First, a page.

4. Thorough surface cleaning:

  • Assign daily cleaning responsibilities. Currently, a professional service cleans the office once a week on Saturday. But ideally, the office should be cleaned at least once a day. Do we trust everyone in the office to properly clean their space on a daily basis? How do we monitor this?

5. Improving indoor air quality:

  • Continue to wear masks. 
  • Improve our current mechanical air filtration system. 
  • Use of operable windows for fresh air.

Before the pandemic, these protocols may have seemed extreme. To many of us, our offices are our second homes. During a normal workweek, I spend more of my waking hours in my office and with my coworkers than in my home and with my family. But, the coronavirus is still raging across this country and we all still have to limit our exposure to protect ourselves, our families, and our community. The governor’s recent order to lift restrictions does not mean that the threat has diminished. If anything, preliminary studies show that the virus may spread more rapidly as restrictions are lifted. As I consider these recommendations, I re-visit the protocols that I’ve put in place with my family so that we can be productive but also stay healthy and happy while sheltering in place.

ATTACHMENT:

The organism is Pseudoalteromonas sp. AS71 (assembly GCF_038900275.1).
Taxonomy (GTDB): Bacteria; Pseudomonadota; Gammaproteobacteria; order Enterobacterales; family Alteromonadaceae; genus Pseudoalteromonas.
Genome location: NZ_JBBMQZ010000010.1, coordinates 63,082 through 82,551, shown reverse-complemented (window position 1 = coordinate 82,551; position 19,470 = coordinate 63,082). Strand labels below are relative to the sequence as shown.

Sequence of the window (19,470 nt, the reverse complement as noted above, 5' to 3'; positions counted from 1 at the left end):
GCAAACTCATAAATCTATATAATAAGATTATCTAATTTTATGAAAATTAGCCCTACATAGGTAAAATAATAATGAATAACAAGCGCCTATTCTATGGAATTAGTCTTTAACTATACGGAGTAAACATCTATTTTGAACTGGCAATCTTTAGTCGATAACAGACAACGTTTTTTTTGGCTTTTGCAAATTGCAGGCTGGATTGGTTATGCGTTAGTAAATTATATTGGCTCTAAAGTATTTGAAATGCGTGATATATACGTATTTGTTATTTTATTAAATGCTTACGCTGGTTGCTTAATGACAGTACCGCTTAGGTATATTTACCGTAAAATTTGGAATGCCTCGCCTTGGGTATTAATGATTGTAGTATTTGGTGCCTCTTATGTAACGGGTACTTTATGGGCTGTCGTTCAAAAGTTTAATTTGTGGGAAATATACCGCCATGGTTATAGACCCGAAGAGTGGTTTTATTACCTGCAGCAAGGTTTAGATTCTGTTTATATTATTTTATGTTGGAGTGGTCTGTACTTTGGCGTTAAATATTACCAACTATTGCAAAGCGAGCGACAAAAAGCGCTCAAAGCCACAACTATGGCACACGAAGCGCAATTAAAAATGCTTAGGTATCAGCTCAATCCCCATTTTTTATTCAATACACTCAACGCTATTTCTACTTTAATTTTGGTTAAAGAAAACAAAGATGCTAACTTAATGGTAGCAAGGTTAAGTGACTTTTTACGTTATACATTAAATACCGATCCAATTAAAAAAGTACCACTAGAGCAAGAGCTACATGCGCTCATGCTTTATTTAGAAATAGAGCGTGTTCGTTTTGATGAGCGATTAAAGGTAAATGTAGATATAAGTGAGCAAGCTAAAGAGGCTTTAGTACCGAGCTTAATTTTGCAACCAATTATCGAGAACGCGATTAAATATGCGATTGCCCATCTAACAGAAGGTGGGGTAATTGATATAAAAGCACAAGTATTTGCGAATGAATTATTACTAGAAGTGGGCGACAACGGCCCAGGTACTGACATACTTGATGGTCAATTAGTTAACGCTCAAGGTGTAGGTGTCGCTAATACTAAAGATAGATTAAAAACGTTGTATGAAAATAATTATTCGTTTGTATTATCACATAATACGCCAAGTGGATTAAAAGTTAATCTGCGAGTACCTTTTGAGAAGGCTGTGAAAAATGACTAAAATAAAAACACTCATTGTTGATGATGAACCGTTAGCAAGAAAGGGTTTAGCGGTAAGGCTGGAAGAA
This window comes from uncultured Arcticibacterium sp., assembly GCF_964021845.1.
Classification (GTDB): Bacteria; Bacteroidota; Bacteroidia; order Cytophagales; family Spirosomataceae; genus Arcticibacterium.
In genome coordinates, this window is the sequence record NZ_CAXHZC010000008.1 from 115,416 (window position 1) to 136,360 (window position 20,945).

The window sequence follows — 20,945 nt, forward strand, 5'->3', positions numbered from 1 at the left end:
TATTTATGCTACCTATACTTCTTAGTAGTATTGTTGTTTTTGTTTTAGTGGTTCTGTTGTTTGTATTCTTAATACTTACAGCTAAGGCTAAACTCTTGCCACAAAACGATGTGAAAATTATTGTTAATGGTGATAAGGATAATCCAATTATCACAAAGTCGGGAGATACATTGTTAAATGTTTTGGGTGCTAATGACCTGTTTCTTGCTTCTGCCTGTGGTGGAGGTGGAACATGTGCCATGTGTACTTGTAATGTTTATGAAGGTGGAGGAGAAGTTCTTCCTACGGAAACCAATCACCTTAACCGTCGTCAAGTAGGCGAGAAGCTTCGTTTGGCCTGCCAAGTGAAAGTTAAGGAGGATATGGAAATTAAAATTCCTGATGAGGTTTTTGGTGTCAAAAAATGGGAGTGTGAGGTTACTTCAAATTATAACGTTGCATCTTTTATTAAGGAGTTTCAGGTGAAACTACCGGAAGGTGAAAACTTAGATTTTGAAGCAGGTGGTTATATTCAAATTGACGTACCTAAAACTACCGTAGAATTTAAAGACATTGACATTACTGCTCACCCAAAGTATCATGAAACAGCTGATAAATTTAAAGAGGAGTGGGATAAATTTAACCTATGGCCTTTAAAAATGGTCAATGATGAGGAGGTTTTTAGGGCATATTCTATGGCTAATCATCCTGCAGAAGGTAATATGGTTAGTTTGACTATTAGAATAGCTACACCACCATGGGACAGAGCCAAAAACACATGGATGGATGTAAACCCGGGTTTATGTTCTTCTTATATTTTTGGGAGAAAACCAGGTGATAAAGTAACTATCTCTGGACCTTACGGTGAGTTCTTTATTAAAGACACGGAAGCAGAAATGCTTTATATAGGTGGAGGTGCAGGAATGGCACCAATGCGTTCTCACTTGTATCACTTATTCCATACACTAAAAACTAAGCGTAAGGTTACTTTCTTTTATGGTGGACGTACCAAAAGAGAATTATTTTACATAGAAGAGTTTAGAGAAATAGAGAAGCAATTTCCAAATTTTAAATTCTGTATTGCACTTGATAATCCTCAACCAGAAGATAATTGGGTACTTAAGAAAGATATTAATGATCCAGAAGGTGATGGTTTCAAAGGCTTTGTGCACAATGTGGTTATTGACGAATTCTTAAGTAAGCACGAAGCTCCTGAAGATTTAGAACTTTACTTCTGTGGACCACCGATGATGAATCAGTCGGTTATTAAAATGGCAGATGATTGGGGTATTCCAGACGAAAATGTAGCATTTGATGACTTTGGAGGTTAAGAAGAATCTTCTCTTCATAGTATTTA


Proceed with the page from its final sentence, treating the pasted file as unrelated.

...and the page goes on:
Many of these recommendations seem outside the scope of architecture and design since they rely on changing people’s behavior. But architecture and design are crucial in facilitating the behavioral changes we will all have to implement as we shelter both in- and out-of-place, until we can once again have a clear division between work and home.